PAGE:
Say something sentimental – that you’re proud of your daughter, how beautiful she looks, how you felt walking her down the aisle etc.

End by toasting the newlyweds and telling them your wishes for their future together.

The maid of honour 

I’m sure my maids of honour (I have two) will be reading this and laughing (probably an evil, super villain laugh). The maid of honour speech really depends on how long you’ve known the bride. My maids of honour have known me my whole life so they have a lifetime of blood-curdlingly embarrassing anecdotes and pictures of me as a kid with my finger up my nose or something. But it’s not all about embarrassing the bride – here’s a little template to help you out.

Start by saying how long you’ve known the bride and list some of the things you’ve been through together (don’t get too personal here!) This is the point where you can get your embarrassing anecdote out the way (I’m pretty sure the fact that I once wanted to marry all of Hanson is going to come up!)

Lead in to saying what you think about the groom, how he’s enriched your friend’s life, give him some advice about being married to your friend (poor John may need a lot of advice!)

Talk about how happy you are for the couple, how much you’re looking forward to being a part of their future and wish them a lifetime of happiness (or paraphrase!)

The best man

Definitely the hardest speech by a long shot. Mainly because, while the others can be sentimental and sweet, the best man’s speech is expected to be both witty and appropriate. Not an easy feat! So with that in mind…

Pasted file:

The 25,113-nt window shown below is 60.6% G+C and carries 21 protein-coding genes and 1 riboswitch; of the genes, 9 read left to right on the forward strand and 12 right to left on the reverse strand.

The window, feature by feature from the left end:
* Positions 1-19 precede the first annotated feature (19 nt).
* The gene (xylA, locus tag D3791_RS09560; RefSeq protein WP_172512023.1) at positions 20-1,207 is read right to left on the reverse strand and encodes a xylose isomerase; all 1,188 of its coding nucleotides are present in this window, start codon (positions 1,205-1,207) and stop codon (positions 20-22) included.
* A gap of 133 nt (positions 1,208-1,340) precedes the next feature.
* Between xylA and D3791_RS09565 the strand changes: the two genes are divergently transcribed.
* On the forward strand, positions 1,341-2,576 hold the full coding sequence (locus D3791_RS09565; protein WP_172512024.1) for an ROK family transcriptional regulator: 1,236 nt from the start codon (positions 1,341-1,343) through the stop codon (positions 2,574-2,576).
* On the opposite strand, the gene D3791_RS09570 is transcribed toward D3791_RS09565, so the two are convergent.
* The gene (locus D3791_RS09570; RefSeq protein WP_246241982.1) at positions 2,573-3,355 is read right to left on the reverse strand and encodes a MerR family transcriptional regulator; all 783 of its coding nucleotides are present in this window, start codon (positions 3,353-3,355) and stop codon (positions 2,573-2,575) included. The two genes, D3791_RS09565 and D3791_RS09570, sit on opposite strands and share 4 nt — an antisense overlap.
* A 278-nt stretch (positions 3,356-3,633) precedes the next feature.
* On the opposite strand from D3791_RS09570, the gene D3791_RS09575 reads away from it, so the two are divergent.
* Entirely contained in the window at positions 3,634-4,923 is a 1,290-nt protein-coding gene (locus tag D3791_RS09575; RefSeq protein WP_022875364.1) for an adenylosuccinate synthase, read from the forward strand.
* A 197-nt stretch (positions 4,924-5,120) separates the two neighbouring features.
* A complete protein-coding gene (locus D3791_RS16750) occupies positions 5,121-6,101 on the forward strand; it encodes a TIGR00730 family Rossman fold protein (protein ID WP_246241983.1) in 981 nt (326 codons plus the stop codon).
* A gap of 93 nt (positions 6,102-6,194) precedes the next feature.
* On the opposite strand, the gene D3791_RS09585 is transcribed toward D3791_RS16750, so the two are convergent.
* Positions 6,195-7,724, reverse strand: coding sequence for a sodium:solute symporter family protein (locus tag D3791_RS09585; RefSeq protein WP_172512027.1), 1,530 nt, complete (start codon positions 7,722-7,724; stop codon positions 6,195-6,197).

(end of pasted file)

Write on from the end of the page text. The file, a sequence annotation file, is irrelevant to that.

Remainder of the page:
Open with a joke. Sorry, I can’t write the joke for you, it’s too personal a speech!

Say how long your friend has been with his wife and how you felt about them getting married – a little bit about the bride here. Be humorous but flattering.

A witty anecdote about your friend – keep it relatively clean but embarrass him just a little bit! Some people say ex-girlfriends aren’t necessarily out of bounds… to be honest I wouldn’t be thrilled if J’s best man brought up the dreaded ex on the biggest day of our lives so personally I don’t think it’s worth the laugh! Further to that, under no circumstances should any gory details be disclosed – his new bride won’t want to hear it, neither will both families!

What kind of a man is your friend? List his qualities – another opportunity to be funny!

What kind of impact has the bride made on your friend’s life? Wish them happiness and toast to their future.

Under the Vintage Veil’s wedding speech dos and don’ts!


Keep it between three and five minutes. Any more and people will get bored, any less and you’ll look like you haven’t tried!

Wait until after you’ve finished your speech to hit the booze – there are other ways to curb your nerves.

Speak loudly and clearly and don’t rush or mumble! Practice pacing yourself and delivering the speech, not just reading it out, including pausing in the right places.

Keep a bottle of rescue remedy handy should last-minute nerves kick in.

Talk directly to the bride and groom if you’re nervous, it makes it feel less formal.

Make bullet point notes to help you along.


Ramble on and on for hours. Weddings run to a schedule – stick to it!

Bring up exes or describe anything inappropriate in graphic detail. The day is about the bride and groom after all!

Be insulting or rude… nobody will forgive you for it!

Reveal anything too scandalous – nothing that will result in a quickie annulment anyway!

Do you have any speech advice for the uninitiated? Are you dreading making a wedding speech? Leave us a comment below!